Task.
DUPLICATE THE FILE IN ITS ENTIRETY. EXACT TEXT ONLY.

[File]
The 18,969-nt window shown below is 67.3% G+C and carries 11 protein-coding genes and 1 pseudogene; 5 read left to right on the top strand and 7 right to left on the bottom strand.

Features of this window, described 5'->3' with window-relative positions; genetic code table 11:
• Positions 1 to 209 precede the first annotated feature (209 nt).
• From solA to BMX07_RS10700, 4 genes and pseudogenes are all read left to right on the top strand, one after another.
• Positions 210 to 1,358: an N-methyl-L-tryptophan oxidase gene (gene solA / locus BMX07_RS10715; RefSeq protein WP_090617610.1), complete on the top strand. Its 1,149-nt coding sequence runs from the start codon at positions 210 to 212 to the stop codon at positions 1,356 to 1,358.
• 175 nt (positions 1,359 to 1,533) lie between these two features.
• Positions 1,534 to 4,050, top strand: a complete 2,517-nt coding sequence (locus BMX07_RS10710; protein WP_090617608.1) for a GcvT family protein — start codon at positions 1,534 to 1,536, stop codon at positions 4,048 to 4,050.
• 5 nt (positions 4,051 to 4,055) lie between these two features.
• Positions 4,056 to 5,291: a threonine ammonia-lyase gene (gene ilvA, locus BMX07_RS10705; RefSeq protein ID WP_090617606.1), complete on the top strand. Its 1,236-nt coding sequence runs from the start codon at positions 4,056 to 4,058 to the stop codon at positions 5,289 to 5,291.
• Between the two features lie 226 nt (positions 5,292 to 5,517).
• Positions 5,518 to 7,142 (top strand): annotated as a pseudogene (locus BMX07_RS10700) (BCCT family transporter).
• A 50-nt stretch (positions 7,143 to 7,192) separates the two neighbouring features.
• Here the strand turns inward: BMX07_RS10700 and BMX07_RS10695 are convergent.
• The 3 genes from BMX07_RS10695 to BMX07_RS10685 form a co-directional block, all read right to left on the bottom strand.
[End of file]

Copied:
The 18,969-nt window shown below is 67.3% G+C and carries 11 protein-coding genes and 1 pseudogene; 5 read left to right on the top strand and 7 right to left on the bottom strand.

Features of this window, described 5'->3' with window-relative positions; genetic code table 11:
• Positions 1 to 209 precede the first annotated feature (209 nt).
• From solA to BMX07_RS10700, 4 genes and pseudogenes are all read left to right on the top strand, one after another.
• Positions 210 to 1,358: an N-methyl-L-tryptophan oxidase gene (gene solA / locus BMX07_RS10715; RefSeq protein WP_090617610.1), complete on the top strand. Its 1,149-nt coding sequence runs from the start codon at positions 210 to 212 to the stop codon at positions 1,356 to 1,358.
• 175 nt (positions 1,359 to 1,533) lie between these two features.
• Positions 1,534 to 4,050, top strand: a complete 2,517-nt coding sequence (locus BMX07_RS10710; protein WP_090617608.1) for a GcvT family protein — start codon at positions 1,534 to 1,536, stop codon at positions 4,048 to 4,050.
• 5 nt (positions 4,051 to 4,055) lie between these two features.
• Positions 4,056 to 5,291: a threonine ammonia-lyase gene (gene ilvA, locus BMX07_RS10705; RefSeq protein ID WP_090617606.1), complete on the top strand. Its 1,236-nt coding sequence runs from the start codon at positions 4,056 to 4,058 to the stop codon at positions 5,289 to 5,291.
• Between the two features lie 226 nt (positions 5,292 to 5,517).
• Positions 5,518 to 7,142 (top strand): annotated as a pseudogene (locus BMX07_RS10700) (BCCT family transporter).
• A 50-nt stretch (positions 7,143 to 7,192) separates the two neighbouring features.
• Here the strand turns inward: BMX07_RS10700 and BMX07_RS10695 are convergent.
• The 3 genes from BMX07_RS10695 to BMX07_RS10685 form a co-directional block, all read right to left on the bottom strand.